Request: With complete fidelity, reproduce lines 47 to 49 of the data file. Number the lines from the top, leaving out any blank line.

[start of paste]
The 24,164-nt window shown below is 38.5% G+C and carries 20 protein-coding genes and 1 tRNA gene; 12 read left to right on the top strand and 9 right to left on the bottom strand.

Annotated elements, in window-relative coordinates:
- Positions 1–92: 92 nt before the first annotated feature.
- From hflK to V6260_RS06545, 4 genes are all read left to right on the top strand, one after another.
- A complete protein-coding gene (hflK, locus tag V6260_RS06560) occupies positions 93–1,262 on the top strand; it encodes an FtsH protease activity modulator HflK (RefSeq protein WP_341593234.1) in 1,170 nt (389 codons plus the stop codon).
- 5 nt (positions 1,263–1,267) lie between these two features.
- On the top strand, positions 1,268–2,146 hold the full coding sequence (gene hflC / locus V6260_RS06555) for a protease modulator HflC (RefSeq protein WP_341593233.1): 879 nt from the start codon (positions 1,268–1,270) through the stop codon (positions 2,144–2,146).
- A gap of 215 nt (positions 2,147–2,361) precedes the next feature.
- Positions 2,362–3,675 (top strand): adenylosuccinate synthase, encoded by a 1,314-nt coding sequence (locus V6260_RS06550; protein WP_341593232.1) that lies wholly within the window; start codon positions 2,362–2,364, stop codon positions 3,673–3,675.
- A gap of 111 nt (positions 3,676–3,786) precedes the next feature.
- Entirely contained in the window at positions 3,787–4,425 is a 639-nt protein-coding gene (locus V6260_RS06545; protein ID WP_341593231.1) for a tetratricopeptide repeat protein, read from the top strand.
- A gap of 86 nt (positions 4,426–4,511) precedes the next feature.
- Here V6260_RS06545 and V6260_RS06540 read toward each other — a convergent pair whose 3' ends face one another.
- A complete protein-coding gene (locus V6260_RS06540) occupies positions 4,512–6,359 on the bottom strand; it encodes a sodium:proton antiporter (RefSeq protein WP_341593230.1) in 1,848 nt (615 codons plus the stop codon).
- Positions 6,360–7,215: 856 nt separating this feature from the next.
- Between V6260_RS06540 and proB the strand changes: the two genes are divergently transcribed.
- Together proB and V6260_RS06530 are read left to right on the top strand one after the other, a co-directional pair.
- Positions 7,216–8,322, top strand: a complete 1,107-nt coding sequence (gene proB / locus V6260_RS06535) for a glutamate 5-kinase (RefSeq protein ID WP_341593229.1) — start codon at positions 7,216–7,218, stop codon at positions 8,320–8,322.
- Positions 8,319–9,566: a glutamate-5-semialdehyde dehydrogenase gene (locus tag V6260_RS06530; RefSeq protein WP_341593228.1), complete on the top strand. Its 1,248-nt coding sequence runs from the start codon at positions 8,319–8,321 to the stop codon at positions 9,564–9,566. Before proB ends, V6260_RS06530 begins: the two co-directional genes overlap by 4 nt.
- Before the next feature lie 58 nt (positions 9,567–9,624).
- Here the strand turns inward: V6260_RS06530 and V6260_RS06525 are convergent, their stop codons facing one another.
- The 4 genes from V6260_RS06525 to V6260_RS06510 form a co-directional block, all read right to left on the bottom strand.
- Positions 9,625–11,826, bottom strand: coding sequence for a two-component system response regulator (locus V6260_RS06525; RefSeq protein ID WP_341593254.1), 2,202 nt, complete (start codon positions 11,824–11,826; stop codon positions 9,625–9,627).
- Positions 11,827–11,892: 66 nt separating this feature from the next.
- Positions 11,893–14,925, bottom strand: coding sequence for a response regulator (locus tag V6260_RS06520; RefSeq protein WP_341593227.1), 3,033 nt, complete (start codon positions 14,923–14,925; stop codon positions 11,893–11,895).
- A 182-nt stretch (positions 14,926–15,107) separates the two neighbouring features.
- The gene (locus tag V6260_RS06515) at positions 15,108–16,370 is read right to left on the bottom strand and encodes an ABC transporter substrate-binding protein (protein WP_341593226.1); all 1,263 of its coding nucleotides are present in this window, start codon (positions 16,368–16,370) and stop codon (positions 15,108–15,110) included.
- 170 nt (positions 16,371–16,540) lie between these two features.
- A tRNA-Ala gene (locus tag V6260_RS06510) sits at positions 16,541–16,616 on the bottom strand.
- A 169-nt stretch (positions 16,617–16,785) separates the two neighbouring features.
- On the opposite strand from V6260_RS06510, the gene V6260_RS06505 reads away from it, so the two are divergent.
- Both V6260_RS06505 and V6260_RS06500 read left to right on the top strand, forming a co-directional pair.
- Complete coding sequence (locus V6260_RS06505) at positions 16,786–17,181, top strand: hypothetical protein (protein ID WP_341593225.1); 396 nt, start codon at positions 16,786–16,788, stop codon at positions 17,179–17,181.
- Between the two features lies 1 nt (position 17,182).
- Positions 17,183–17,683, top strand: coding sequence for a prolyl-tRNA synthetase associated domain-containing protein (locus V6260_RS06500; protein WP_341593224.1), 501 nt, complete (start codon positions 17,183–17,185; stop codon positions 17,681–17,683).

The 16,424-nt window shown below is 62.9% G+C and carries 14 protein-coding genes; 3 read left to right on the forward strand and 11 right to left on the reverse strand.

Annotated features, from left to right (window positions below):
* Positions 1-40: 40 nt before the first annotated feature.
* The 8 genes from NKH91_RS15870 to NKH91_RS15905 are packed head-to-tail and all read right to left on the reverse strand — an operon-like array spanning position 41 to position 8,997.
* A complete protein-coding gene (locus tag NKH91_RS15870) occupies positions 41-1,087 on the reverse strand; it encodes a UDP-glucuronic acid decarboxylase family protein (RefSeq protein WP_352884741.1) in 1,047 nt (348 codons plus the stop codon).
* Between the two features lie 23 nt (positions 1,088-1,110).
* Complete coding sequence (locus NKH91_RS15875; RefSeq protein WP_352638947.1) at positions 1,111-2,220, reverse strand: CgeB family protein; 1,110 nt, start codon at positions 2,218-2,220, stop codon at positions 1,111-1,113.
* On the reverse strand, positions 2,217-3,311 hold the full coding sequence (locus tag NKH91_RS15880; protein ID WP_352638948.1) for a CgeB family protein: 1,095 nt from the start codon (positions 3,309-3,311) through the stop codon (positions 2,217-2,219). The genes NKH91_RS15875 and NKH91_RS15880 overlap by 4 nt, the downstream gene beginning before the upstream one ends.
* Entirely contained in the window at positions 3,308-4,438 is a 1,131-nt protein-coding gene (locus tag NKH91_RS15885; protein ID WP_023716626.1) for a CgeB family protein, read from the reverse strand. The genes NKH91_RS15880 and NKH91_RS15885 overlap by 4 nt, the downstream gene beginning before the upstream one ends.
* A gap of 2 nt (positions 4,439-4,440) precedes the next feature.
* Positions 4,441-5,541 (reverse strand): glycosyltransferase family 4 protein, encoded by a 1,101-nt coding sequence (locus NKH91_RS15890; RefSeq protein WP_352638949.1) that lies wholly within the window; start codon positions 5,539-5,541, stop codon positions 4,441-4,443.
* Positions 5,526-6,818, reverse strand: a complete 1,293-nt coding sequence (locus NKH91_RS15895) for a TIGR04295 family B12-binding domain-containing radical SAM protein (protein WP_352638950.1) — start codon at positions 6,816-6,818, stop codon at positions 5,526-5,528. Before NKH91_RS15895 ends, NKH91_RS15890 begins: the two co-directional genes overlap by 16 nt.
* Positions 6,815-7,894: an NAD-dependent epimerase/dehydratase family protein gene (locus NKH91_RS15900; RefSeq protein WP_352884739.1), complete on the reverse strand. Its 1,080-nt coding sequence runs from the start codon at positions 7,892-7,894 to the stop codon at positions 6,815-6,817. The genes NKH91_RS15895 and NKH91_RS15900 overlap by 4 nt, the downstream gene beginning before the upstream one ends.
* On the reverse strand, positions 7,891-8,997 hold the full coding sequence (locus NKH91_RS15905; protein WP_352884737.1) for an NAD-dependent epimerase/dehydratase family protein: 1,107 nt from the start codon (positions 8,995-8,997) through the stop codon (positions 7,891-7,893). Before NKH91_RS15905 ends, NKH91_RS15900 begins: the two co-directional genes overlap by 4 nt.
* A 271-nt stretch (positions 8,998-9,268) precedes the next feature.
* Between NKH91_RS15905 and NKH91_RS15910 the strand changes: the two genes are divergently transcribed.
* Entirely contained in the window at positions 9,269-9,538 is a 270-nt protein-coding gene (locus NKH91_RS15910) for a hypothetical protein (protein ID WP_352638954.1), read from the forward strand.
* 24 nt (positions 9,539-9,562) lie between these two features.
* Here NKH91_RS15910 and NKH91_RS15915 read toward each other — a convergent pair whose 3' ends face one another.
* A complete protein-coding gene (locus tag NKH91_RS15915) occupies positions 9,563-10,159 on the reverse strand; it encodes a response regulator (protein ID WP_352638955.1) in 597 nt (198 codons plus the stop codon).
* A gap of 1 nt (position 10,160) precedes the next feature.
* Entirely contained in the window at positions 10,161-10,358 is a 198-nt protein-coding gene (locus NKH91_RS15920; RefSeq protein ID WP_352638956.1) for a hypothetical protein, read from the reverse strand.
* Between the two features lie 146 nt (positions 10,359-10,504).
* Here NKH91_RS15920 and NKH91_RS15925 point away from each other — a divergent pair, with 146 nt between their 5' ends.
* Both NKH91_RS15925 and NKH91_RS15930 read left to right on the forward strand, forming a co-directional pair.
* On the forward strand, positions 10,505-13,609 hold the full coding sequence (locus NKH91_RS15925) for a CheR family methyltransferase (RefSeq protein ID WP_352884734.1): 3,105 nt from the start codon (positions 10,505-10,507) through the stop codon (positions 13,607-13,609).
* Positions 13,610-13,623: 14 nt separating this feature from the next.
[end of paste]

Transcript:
* Positions 5,526-6,818, reverse strand: a complete 1,293-nt coding sequence (locus NKH91_RS15895) for a TIGR04295 family B12-binding domain-containing radical SAM protein (protein WP_352638950.1) — start codon at positions 6,816-6,818, stop codon at positions 5,526-5,528. Before NKH91_RS15895 ends, NKH91_RS15890 begins: the two co-directional genes overlap by 16 nt.
* Positions 6,815-7,894: an NAD-dependent epimerase/dehydratase family protein gene (locus NKH91_RS15900; RefSeq protein WP_352884739.1), complete on the reverse strand. Its 1,080-nt coding sequence runs from the start codon at positions 7,892-7,894 to the stop codon at positions 6,815-6,817. The genes NKH91_RS15895 and NKH91_RS15900 overlap by 4 nt, the downstream gene beginning before the upstream one ends.
* On the reverse strand, positions 7,891-8,997 hold the full coding sequence (locus NKH91_RS15905; protein WP_352884737.1) for an NAD-dependent epimerase/dehydratase family protein: 1,107 nt from the start codon (positions 8,995-8,997) through the stop codon (positions 7,891-7,893). Before NKH91_RS15905 ends, NKH91_RS15900 begins: the two co-directional genes overlap by 4 nt.